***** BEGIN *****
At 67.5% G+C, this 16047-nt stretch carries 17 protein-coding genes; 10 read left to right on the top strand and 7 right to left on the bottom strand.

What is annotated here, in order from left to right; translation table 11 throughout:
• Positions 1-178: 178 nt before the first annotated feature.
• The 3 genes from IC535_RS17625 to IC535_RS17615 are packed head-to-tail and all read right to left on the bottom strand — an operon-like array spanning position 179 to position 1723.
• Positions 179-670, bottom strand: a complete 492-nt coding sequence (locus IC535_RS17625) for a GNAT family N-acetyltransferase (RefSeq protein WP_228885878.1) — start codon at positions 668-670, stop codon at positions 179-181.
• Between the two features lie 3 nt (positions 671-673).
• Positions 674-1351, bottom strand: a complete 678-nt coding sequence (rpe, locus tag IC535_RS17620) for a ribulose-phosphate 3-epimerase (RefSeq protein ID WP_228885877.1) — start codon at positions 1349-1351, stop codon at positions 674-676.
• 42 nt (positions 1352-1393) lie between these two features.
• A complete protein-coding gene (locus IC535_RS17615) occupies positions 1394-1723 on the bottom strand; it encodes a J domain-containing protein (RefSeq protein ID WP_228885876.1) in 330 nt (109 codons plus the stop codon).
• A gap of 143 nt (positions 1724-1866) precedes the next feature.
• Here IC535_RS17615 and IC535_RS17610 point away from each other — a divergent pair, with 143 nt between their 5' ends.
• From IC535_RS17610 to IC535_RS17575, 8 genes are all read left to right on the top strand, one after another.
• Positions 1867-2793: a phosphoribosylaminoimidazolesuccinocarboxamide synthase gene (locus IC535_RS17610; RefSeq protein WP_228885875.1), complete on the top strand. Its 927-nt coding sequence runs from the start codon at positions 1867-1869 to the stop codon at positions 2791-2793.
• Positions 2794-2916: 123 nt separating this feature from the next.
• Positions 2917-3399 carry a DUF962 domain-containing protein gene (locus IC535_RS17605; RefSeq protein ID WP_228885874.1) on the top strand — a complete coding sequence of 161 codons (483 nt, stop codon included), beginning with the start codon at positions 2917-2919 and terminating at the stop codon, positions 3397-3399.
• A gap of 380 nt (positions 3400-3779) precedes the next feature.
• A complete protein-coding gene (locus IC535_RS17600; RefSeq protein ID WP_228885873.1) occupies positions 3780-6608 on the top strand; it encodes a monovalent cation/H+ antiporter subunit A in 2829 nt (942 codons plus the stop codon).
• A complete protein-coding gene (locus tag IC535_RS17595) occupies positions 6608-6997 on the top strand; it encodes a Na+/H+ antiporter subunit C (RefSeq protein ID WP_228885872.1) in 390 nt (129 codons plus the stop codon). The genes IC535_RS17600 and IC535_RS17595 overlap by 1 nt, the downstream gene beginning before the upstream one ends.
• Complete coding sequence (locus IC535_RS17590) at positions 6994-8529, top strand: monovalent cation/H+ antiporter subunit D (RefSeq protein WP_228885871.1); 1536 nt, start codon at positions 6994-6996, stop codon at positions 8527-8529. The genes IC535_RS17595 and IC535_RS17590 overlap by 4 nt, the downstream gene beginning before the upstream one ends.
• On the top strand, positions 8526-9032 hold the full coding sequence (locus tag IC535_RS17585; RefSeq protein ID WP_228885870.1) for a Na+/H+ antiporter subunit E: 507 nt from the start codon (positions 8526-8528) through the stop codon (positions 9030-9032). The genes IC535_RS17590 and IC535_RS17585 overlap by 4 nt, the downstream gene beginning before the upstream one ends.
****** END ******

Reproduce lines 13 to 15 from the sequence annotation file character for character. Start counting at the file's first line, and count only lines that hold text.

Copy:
• Positions 1867-2793: a phosphoribosylaminoimidazolesuccinocarboxamide synthase gene (locus IC535_RS17610; RefSeq protein WP_228885875.1), complete on the top strand. Its 927-nt coding sequence runs from the start codon at positions 1867-1869 to the stop codon at positions 2791-2793.
• Positions 2794-2916: 123 nt separating this feature from the next.
• Positions 2917-3399 carry a DUF962 domain-containing protein gene (locus IC535_RS17605; RefSeq protein ID WP_228885874.1) on the top strand — a complete coding sequence of 161 codons (483 nt, stop codon included), beginning with the start codon at positions 2917-2919 and terminating at the stop codon, positions 3397-3399.